Practice and research in australian massage therapy: A national workforce survey
- Publication Type:
- Journal Article
- International Journal of Therapeutic Massage and Bodywork: Research, Education, and Practice, 2015, 8 (2), pp. 2 - 11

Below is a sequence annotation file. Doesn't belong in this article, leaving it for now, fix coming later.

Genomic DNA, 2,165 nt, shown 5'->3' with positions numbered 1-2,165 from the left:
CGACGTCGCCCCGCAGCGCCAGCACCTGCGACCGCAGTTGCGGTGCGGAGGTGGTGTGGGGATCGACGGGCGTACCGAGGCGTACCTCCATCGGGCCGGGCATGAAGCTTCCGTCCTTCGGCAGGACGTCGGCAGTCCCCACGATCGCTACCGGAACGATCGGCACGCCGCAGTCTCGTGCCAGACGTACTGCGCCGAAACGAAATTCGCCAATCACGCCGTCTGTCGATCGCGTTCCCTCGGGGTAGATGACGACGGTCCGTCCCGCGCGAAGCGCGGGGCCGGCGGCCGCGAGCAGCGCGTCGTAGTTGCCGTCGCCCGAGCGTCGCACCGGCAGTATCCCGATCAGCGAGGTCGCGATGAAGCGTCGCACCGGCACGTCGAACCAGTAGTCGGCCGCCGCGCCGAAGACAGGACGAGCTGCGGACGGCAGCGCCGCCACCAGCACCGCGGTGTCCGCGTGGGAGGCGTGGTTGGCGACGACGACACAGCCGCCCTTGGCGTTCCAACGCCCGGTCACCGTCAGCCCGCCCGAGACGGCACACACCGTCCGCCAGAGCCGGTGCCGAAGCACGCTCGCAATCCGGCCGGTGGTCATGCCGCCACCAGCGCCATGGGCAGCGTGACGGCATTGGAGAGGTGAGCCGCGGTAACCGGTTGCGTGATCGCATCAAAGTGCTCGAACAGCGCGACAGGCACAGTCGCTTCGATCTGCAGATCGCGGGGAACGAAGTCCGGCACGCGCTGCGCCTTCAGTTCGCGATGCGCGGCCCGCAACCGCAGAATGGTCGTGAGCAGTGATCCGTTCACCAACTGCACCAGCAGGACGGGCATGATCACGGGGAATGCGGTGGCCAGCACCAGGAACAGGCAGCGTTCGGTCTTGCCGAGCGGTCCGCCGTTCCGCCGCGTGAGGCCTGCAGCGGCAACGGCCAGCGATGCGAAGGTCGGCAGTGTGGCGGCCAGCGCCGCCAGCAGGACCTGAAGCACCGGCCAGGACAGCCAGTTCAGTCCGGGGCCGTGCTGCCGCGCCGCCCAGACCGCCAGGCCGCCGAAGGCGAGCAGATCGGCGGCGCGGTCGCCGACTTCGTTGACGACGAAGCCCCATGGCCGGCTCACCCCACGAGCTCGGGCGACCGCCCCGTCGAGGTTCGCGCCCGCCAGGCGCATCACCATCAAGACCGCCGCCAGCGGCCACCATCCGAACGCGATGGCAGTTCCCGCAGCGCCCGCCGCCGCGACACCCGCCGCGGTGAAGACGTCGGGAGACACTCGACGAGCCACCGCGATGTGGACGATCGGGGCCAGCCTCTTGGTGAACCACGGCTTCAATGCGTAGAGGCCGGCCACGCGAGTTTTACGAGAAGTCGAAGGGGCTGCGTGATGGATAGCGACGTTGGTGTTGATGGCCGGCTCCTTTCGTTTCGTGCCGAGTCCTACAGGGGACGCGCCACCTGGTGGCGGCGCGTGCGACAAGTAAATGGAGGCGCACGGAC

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© 2015 Multimed Inc. All rights reserved. Background: Massage is the largest complementary medicine profession in Australia, in terms of public utilisation, practitioner distribution, and number of practitioners, and is being increasingly integrated into the Australian health care system. However, despite the increasing importance of massage therapists in Australian health care delivery, or the increased practice and education obligations this may entail, there has been little exploration of practice, research, and education characteristics of the Australian massage therapist workforce. Purpose: To identify practice, research, and education characteristics among the Australian massage therapist workforce. Settings: The Australian massage therapy profession. Participants: 301 randomly selected members of the Association of Massage Therapists (Australia). Research Design: A 15-item, cross-sectional telephone survey. Main Outcomes Measures: Massage therapists’ demographic information, practice characteristics, and education and research characteristics. Results: Most respondents (73.8%) worked 20 hours per week or less practising massage, nearly half of all respondents (46.8%) treated fewer than 10 massage clients per week, and over three-quarters (81.7%) of respondents were self-employed. Massage therapy was the sole source of income for just over half (55.0%) of the study respondents. Only 5.7% of respondents earned over the average wage ($50,000) through their massage activities. Nearly half of all respondents (43.3%) reported regularly exceeding their continuing professional education (CPE) quota mandated by their professional association. However, 21.1% reported struggling to achieve their CPE quota each year. Over one-third of respondents (35.6%) were not interested in acquiring further CPE points beyond minimum requirements. Respondents were significantly more likely to have an active approach to research if they had higher income (p =.015). Multivariate analysis showed factors associated with access to CPE to be the only significant predictors for increased CPE. Conclusions: The massage profession in Australia remains largely part-time and practitioners earn less than the average Australian wage. The factors that underlie research and education involvement appear to be highly individualised and, therefore, policies targeting specific groups may be arbitrary and ineffective.
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